The Bible says do not forsake the gathering of the saints, which refers to believing Christians gathering for church. As many people have noted, the church is not a building but the people. As many theologians throughout history have said, the church is the Body of Christ and the instrument of God's will, that is, his hands and feet, in the world today and every day. Dietrich Bonhoeffer makes a brilliant case for the church being part of God's major activity in the world. Although some Christians may be called to be missionaries and others do not have the fellowship, the church fellowship is extremely important for us to grow.
That is why the recent state government attacks on the church, such as banning church services and even worship and singing, are so offensive. They are a direct attack on the Body of Christ, whether public officials realize it or not.
Since the French Revolution, left-wing, radical, destructive revolutionaries have understood that groupthink is critical for mass hypnosis. Many recent commentators have pointed this out. The protests in Seattle, Portland and elsewhere developed a delusionary political radicalism within the group, just as they did in Germany under Hitler, in Italy under Mussolini, then Russia under Lenin. The rioters actions, if considered in the light of the consequences of those actions, make no sense. They are destroying their own neighborhoods, their own food supplies, their own caregivers, the infrastructure of everything they need for the future, but the mob hysteria envelops their minds and, like a cancer, invades their body politic.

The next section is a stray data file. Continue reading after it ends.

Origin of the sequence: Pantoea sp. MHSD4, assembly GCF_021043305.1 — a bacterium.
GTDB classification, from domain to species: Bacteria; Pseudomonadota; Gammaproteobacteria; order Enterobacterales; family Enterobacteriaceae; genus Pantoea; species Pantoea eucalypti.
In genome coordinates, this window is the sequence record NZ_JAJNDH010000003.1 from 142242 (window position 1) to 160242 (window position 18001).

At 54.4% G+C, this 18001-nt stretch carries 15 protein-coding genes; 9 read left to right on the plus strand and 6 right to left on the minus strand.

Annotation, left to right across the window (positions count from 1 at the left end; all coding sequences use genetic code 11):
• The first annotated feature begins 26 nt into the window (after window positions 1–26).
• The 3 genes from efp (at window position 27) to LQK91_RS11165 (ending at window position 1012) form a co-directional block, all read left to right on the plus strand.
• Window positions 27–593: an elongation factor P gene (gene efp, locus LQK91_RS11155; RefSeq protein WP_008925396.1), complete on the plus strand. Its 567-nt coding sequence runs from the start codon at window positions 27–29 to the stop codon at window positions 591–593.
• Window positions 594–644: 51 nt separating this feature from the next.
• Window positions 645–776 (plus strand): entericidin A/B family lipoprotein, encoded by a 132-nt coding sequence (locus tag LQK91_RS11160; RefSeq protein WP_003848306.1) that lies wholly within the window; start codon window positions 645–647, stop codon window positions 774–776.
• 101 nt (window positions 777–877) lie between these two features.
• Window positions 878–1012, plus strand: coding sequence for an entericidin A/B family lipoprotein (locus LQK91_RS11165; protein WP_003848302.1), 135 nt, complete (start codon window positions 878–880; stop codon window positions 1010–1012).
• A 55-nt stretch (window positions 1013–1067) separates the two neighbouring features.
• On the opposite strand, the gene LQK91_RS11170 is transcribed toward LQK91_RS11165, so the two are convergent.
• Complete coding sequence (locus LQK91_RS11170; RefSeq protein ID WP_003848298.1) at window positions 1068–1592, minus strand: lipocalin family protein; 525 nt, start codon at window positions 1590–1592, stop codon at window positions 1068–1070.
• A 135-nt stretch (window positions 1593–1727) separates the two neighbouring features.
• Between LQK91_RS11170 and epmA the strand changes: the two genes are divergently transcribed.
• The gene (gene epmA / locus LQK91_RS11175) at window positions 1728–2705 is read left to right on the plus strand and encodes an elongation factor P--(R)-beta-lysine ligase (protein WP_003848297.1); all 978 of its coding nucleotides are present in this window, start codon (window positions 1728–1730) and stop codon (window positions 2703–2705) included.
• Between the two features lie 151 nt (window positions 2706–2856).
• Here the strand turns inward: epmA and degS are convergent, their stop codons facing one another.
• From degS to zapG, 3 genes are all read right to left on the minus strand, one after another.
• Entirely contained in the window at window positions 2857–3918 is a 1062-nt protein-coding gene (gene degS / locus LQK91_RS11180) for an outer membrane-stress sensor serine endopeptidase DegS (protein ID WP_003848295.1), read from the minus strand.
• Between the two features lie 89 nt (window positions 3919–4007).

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The answer to what we call political correctness radicalized into Cultural Marxism is the church. Coming together as a faithful body, with biblical teaching and corporate worship, inoculates us and protects us from the cancer of political correctness. It also helps us overcome this cancer. We can't assume that the governors and others are conscious of how despicable their attacks on the church are. Some may be, others are being swept along by the zeitgeist. Many people in Europe succumbed to the deceptive national and international socialist dreams of the first half of the 20th century that destroyed millions upon millions.
The 1951 classic movie "Quo Vadis," starring Robert Taylor and Deborah Kehr, is a perfect reflection of this principle.
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In the story, a Roman general named Marcus returns to Rome in triumph but falls in love with Lygia, a Christian girl. This brings him into conflict with the increasingly unstable ruler, Nero. On a whim, Nero burns Rome, blames it on Christians and calls for their execution. He sentences Marcus and Lygia to death in the Colosseum. Only a miracle can save them.
Ultimately, the movie's message is that Christianity is the ultimate cure for tyranny. Christianity is the foundation on which freedom rests. In "Quo Vadis," the Christians are shown having underground church meetings. In one scene, the Apostle Paul introduces the Apostle Peter, who gives an eyewitness account of the Resurrection of Jesus Christ.
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Thus, freedom of the press, freedom of speech and freedom to worship can't be sustained in cultures that don't respect the right of individuals to accept or deny faith in Jesus Christ. Going to church every week is part of that important civil right. That is why the recent attacks on church gatherings and church worship by governors and mayors are morally despicable.
The remedy to such tyranny is for Christians not to succumb to being sheeple but to stand up in love and come together in the midst of this incredible demonic attack, just as Christians have come together everywhere, even in the most draconian, oppressive societies like Nero's Rome, Mao's China or Stalin's Russia.
Note: David Outten contributed to this column.